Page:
Reliable’s recently approved certification plan describes a detailed testing programme – first on the system’s hardware, then on software and finally on the fully integrated system during an extensive and time-intensive flight-testing campaign. 

Notably, the certification plan does not call for special exemptions or creation of a new class of aircraft.

“It was important to us that the product we are certifying is actually useful to our customers, which means it needs to operate in all the places aircraft operate today,” Rose says. “We didn’t want special conditions that meant you could only [fly] day VFR, or you couldn’t fly [in] class Bravo [airspace], or you couldn’t fly more than 100nm from your home airport.”

172 Unmanned Wing

Source: Reliable Robotics

Reliable Robotics completed its first pilotless flight of a Cessna 172 equipped with its automated technology in September 2019.

Achieving certification would allow Reliable’s technology to be employed throughout the contiguous USA and Alaska, but the company estimates it remains 18-24 months from passing that milestone.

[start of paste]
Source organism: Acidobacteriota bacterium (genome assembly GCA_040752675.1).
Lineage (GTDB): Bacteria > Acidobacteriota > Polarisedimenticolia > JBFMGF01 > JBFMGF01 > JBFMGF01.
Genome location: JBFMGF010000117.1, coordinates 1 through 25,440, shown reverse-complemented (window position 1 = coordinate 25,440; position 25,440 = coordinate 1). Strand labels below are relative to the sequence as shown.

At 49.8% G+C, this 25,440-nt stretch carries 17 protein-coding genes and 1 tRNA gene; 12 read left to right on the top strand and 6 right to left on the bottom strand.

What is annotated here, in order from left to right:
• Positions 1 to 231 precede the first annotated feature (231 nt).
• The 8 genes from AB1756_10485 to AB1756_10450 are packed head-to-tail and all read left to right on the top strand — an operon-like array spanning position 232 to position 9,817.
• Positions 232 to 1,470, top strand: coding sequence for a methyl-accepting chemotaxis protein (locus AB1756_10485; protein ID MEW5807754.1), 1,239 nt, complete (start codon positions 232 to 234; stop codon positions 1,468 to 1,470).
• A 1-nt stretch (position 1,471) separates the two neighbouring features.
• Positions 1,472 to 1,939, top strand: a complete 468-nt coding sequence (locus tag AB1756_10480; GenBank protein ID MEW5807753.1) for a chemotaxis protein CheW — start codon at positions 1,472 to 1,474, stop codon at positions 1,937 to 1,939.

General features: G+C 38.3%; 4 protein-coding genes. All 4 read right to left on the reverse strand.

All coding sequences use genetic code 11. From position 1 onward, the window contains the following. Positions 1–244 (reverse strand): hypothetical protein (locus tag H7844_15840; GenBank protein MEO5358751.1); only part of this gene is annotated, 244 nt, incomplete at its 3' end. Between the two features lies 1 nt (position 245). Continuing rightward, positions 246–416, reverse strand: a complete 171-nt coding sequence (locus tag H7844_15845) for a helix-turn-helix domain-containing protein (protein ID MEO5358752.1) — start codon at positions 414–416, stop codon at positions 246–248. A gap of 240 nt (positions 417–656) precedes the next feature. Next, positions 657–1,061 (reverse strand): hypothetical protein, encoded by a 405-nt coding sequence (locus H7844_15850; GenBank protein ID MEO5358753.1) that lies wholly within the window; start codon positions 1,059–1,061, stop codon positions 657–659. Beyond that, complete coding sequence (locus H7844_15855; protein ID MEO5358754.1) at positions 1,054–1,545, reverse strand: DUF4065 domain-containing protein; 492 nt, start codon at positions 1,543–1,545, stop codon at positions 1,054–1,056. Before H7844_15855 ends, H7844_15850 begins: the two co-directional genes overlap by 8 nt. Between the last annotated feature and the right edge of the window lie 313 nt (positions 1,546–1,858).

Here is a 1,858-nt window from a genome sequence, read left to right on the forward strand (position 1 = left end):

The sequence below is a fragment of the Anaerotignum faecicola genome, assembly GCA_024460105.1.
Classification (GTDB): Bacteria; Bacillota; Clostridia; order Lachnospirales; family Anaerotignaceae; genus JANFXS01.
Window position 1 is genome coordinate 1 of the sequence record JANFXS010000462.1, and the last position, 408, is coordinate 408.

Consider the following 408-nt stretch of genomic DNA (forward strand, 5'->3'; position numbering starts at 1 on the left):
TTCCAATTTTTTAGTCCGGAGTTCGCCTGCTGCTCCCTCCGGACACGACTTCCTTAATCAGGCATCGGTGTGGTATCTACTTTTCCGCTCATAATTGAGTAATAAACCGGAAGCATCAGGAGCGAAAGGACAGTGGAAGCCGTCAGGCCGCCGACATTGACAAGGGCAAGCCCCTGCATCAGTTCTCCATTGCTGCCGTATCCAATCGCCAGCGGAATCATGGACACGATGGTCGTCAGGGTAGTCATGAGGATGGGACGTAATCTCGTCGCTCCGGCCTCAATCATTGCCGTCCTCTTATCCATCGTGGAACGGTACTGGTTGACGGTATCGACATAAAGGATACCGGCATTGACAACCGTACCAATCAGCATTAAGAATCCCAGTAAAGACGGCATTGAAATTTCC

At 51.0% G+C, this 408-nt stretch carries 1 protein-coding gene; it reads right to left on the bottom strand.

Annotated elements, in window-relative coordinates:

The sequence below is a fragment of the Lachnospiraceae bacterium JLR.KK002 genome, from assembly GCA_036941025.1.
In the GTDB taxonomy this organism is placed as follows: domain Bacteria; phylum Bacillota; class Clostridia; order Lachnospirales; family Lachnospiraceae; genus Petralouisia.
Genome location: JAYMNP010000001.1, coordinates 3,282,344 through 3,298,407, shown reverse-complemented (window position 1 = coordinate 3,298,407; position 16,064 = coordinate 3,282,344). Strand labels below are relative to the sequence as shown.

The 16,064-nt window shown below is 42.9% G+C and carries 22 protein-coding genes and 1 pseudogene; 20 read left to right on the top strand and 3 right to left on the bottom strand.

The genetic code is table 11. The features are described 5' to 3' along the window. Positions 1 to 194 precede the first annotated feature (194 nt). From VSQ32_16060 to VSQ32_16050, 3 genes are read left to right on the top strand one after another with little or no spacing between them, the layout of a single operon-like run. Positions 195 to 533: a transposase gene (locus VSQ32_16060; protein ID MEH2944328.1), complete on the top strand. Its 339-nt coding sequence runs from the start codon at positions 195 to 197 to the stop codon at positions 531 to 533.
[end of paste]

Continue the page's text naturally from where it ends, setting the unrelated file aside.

By working on its commercial operation parallel with certification efforts, Reliable hopes its products will enter service shortly after receiving FAA approval.

The company’s New Mexico-based subsidiary, Reliable Airlines – formerly AirDialog – operates five Grand Caravans on behalf of FedEx. The cargo carrier serves as an incubator for the engineering team developing Reliable’s autonomous system, and will be the first commercial application for the technology. 

“The hope – knock on wood – is that once the equipment is certified, then it can be a fairly rapid turnaround to put it into operation,” Rose says, noting aircraft manufacturers are increasingly interested in reduced-crew operations and simplified vehicles. 

On the civil side, Rose envisions that Reliable’s system will be employed first for cargo operations, citing specifically FedEx’s fleet of 235 Caravans as a “great entry point for this technology”. 

“They often operate at night and in instrument conditions, and at lower altitudes than many commercial aircraft,” Rose says. “This is some of the most dangerous commercial flying in existence today.”  

Then the technology could be extended to larger cargo aircraft and, perhaps eventually, passenger operations. Rose says the only way to earn public trust is through safe operations – and achieving certification for use in the world’s most highly regulated airspace.